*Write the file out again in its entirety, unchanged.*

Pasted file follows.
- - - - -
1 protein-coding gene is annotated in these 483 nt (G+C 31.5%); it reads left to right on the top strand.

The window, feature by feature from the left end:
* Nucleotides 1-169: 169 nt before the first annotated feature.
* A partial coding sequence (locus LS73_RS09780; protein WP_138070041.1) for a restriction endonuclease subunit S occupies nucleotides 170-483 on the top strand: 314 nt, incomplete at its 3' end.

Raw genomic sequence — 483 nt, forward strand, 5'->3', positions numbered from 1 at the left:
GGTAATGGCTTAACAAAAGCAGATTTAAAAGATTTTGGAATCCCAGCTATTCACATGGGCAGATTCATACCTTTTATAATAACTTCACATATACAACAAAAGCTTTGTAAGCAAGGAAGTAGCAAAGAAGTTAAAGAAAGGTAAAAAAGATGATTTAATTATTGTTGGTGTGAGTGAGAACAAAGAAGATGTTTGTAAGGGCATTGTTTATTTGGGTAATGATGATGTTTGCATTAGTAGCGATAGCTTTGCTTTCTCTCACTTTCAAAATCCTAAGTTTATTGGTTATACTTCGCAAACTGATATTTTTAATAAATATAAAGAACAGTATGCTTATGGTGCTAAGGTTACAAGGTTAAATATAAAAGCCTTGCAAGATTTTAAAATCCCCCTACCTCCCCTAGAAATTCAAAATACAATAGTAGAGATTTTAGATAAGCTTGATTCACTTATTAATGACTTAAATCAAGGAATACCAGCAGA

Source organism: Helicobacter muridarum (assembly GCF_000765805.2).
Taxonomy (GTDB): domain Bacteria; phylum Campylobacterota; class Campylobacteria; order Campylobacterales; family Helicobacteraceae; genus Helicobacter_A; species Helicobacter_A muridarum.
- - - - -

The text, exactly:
1 protein-coding gene is annotated in these 483 nt (G+C 31.5%); it reads left to right on the top strand.

The window, feature by feature from the left end:
* Nucleotides 1-169: 169 nt before the first annotated feature.
* A partial coding sequence (locus LS73_RS09780; protein WP_138070041.1) for a restriction endonuclease subunit S occupies nucleotides 170-483 on the top strand: 314 nt, incomplete at its 3' end.

Raw genomic sequence — 483 nt, forward strand, 5'->3', positions numbered from 1 at the left:
GGTAATGGCTTAACAAAAGCAGATTTAAAAGATTTTGGAATCCCAGCTATTCACATGGGCAGATTCATACCTTTTATAATAACTTCACATATACAACAAAAGCTTTGTAAGCAAGGAAGTAGCAAAGAAGTTAAAGAAAGGTAAAAAAGATGATTTAATTATTGTTGGTGTGAGTGAGAACAAAGAAGATGTTTGTAAGGGCATTGTTTATTTGGGTAATGATGATGTTTGCATTAGTAGCGATAGCTTTGCTTTCTCTCACTTTCAAAATCCTAAGTTTATTGGTTATACTTCGCAAACTGATATTTTTAATAAATATAAAGAACAGTATGCTTATGGTGCTAAGGTTACAAGGTTAAATATAAAAGCCTTGCAAGATTTTAAAATCCCCCTACCTCCCCTAGAAATTCAAAATACAATAGTAGAGATTTTAGATAAGCTTGATTCACTTATTAATGACTTAAATCAAGGAATACCAGCAGA

Source organism: Helicobacter muridarum (assembly GCF_000765805.2).
Taxonomy (GTDB): domain Bacteria; phylum Campylobacterota; class Campylobacteria; order Campylobacterales; family Helicobacteraceae; genus Helicobacter_A; species Helicobacter_A muridarum.